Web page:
Sports

An Olympic kind of day at Stanford's Avery Aquatic Center

 

Nearly 300 kids and a handful of adults stood in line for an autograph session with three Olympic swimmers and an Olympic diver Thursday afternoon at Stanford's Avery Aquatic Center.

Fresh off their success from earning berths on the U.S. team, Stanford grad Maya DiRado and Stanford student-athletes Simone Manuel and Lia Neal were in town to meet with fans and the media.

Cardinal grad Kristian Ipsen, who will compete in the men's 3-meter springboard at the 2016 Rio Olympic Games, was also on hand along with Stanford coach Greg Meehan, who serves as an assistant coach for the Olympic team.

(A video from the day can be found by clicking here.)

In all, Stanford has nine Olympic swimmers and divers. Kassidy Cook will compete on the women's 3-meter springboard, Stanford sophomore Brickelle Bro will compete in the Paralympics, incoming freshman and world record holder Katie Ledecky will compete in at least three events in the Olympics and grad Andi Murez will compete for Israel.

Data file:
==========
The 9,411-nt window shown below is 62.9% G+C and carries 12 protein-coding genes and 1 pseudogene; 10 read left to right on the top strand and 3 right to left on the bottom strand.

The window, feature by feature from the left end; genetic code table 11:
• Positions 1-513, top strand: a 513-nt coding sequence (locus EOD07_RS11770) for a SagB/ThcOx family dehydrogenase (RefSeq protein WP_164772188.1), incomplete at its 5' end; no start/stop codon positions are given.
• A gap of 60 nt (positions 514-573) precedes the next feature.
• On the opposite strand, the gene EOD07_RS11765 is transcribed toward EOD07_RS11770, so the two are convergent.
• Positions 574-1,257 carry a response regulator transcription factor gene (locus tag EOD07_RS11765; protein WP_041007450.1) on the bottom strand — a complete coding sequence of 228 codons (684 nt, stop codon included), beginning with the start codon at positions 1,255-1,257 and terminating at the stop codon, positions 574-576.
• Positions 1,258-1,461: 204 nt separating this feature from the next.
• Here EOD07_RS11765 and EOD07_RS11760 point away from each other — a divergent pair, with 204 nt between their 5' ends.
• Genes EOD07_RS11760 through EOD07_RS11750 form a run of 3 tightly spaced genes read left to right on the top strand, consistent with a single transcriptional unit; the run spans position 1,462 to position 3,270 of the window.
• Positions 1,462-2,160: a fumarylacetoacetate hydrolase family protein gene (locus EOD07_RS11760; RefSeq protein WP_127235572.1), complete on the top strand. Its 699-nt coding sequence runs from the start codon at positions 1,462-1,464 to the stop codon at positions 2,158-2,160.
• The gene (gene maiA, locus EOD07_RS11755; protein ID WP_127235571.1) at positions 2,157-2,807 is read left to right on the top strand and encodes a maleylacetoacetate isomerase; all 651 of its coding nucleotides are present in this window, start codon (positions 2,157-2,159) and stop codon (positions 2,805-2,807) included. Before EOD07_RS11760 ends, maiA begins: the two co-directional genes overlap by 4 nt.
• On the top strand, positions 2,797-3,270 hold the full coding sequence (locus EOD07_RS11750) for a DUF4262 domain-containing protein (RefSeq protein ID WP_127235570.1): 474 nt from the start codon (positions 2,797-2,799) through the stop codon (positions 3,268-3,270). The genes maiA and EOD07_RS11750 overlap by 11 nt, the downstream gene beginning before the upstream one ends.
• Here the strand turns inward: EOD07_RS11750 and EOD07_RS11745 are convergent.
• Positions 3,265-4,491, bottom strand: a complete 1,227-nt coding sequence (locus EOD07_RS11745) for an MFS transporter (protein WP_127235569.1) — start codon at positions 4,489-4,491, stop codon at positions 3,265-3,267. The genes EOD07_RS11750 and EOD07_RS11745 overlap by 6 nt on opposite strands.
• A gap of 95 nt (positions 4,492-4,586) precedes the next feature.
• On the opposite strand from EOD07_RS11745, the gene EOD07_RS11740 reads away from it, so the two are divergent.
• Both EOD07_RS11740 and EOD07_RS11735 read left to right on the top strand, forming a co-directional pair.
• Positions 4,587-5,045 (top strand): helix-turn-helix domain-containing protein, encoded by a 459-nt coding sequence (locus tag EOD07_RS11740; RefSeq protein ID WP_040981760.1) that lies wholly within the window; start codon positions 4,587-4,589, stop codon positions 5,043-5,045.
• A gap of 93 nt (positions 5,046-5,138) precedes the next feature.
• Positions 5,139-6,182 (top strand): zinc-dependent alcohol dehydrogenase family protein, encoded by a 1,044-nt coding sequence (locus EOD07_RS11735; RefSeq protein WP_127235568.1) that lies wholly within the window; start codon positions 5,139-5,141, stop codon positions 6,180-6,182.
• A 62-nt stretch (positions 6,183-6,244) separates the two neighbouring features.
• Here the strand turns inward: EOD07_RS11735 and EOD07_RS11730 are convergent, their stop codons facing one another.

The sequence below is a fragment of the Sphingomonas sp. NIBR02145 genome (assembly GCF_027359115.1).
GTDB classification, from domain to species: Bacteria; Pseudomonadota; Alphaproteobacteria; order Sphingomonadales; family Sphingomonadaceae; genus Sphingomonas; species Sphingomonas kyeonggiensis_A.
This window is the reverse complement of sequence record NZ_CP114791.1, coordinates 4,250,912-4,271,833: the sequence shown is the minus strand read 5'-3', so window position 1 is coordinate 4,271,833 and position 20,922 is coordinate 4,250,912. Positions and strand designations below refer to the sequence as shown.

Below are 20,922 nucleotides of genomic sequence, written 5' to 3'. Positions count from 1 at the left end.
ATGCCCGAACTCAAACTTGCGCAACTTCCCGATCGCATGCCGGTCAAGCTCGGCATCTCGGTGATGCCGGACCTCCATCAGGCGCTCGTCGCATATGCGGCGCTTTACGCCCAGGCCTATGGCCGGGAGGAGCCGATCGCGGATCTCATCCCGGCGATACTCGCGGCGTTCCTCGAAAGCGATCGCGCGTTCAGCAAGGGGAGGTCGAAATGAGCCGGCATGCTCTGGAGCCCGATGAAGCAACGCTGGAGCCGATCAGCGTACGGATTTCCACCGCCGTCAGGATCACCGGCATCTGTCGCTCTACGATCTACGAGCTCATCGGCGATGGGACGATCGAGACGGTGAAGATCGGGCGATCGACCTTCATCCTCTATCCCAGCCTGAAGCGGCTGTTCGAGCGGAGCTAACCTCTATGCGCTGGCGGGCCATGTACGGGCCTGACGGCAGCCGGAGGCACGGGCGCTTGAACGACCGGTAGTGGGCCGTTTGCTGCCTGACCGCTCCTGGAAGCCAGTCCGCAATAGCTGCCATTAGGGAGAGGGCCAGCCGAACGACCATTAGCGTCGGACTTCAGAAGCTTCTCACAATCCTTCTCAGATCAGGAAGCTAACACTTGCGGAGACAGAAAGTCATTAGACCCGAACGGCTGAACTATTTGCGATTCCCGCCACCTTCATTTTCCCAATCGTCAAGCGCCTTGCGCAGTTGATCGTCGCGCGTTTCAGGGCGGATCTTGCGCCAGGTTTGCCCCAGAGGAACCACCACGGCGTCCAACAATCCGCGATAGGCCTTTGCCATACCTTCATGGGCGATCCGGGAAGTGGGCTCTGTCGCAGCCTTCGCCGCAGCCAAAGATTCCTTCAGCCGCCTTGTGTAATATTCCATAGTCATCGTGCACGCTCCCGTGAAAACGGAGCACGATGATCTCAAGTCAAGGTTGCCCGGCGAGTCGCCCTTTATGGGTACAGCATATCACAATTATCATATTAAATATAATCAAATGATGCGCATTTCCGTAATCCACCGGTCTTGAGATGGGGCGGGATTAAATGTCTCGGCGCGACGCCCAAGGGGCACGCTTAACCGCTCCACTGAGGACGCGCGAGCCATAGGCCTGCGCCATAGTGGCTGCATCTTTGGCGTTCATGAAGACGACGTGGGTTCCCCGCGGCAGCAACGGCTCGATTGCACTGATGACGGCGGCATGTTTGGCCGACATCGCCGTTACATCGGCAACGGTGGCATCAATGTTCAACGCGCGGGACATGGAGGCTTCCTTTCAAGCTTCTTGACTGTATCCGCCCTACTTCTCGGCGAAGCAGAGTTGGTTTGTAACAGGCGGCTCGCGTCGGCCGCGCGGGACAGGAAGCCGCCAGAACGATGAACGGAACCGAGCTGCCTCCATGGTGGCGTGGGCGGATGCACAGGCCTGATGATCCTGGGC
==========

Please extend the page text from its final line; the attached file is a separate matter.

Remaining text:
Ipsen and Neal each earned a bronze medal at the 2012 London Olympics. DiRado and Manuel are making their first appearance on an Olympic team.

"Simone and I have had so many conversations over the year to help each stay focused and stay motivated," DiRado said. "We wanted to put ourselves into position to take advantage of the opportunities."

About four months out from the Olympic trials, Meehan began counting down the days, keeping track on a board in the team room. The Stanford swimmers were keenly aware of how much time they had.

"It was a message to keep grinding, to keep going," said DiRado, who is moving to Atlanta, with her husband, Rob Andrews, a former Stanford swimmer, and starting a job with McKinsey&Company, a consulting firm, as an entry level business analyst on Sept. 9.

She has yet to visit Centennial Park, the cornerstone of the 1996 Olympic Games, but she can recall former Stanford swimmers Jenny Thompson and Misty Hyman winning gold medals in 1996 and 2000.

"I was a huge Stanford fan growing up," DiRado said. "I loved watching Jenny. She was the dominant swimmer at the time. And Misty Hyman in the 200 fly; she wasn't supposed to win and then she went out and crushed it."

DiRado appears ready to repeat the success of her predecessors. She won the 400- and 200-meter individual medley races and the 200 back at the trials.

Then she, along with the other three athletes present, were patient enough to sign hundreds of autographs.

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